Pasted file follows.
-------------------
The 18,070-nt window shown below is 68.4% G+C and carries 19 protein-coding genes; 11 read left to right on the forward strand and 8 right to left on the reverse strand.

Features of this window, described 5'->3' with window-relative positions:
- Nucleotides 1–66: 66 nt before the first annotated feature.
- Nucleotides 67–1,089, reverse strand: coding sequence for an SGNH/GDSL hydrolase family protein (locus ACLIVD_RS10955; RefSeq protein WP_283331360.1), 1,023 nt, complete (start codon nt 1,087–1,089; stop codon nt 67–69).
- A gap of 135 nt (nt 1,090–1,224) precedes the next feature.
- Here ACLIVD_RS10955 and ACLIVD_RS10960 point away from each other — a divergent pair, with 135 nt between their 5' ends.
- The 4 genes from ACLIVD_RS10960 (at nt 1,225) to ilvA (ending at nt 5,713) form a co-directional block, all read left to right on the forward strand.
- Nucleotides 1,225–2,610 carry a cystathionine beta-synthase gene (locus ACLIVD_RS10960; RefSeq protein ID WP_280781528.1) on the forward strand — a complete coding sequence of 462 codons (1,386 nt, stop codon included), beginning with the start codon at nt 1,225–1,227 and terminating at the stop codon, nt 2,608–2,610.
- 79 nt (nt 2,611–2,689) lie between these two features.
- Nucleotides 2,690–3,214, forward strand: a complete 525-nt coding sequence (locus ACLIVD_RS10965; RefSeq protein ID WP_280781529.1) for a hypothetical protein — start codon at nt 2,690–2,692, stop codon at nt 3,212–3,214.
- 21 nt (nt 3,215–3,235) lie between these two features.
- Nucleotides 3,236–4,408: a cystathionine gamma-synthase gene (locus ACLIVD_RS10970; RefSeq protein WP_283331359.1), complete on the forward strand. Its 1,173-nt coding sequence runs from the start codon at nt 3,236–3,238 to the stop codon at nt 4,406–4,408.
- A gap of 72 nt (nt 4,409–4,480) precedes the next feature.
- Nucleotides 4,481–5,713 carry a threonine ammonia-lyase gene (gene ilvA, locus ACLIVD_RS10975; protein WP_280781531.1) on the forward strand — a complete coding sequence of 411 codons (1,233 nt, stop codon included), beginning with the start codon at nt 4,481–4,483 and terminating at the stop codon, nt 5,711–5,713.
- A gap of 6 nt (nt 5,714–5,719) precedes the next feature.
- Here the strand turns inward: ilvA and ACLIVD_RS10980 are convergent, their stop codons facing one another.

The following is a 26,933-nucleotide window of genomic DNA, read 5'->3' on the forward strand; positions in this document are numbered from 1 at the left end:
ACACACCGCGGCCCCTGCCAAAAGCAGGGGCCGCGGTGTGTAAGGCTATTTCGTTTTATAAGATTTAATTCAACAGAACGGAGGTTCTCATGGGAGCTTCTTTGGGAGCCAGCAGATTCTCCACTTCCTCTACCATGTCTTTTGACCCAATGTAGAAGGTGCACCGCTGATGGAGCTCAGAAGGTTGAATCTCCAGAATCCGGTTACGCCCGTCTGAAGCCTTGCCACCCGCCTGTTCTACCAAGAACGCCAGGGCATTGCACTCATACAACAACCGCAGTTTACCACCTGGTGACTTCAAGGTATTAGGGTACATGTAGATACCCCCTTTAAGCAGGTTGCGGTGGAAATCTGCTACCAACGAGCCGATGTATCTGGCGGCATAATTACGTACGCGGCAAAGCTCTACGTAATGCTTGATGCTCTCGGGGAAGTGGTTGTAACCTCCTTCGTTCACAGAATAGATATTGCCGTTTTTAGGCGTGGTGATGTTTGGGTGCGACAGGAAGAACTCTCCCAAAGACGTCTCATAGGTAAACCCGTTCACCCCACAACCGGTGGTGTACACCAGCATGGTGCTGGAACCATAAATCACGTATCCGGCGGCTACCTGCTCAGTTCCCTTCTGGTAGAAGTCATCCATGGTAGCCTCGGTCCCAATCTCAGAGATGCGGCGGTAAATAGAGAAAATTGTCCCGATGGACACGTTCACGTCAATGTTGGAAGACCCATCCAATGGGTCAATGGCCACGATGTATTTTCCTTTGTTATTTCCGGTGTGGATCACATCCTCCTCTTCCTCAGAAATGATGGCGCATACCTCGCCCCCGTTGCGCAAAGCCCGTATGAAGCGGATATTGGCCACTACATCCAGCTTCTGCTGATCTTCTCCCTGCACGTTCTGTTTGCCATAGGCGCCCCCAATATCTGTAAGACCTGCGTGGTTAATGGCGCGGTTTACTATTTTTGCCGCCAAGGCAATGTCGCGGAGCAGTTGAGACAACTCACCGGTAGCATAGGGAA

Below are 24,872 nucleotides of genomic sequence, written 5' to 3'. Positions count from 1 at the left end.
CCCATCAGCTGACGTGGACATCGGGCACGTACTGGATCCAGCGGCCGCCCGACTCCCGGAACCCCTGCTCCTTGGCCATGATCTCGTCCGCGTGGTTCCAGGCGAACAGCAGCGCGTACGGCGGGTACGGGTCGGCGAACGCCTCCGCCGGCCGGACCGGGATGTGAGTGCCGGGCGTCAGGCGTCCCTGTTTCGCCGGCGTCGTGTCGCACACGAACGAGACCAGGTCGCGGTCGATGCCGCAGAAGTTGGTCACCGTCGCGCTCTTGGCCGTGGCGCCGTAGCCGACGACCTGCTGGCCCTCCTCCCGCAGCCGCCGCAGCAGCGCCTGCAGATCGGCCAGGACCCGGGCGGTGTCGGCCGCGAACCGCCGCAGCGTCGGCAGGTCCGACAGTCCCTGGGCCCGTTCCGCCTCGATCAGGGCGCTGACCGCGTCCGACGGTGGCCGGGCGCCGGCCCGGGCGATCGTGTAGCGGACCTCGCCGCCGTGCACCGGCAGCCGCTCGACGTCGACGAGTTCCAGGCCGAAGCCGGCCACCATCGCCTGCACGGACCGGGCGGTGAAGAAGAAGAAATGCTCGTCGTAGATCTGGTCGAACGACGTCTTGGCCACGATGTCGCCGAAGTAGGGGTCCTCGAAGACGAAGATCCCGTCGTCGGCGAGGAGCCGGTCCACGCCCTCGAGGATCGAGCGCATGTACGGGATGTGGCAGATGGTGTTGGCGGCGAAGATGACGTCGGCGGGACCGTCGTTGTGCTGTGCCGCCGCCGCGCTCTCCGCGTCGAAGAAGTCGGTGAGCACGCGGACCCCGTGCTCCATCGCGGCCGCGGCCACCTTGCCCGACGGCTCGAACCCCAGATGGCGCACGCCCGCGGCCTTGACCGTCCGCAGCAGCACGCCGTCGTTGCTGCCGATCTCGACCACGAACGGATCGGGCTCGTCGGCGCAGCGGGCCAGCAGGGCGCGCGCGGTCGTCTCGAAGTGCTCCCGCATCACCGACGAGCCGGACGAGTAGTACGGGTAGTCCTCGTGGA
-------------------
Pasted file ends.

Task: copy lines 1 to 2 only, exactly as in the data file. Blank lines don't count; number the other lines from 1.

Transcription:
The 18,070-nt window shown below is 68.4% G+C and carries 19 protein-coding genes; 11 read left to right on the forward strand and 8 right to left on the reverse strand.

Features of this window, described 5'->3' with window-relative positions: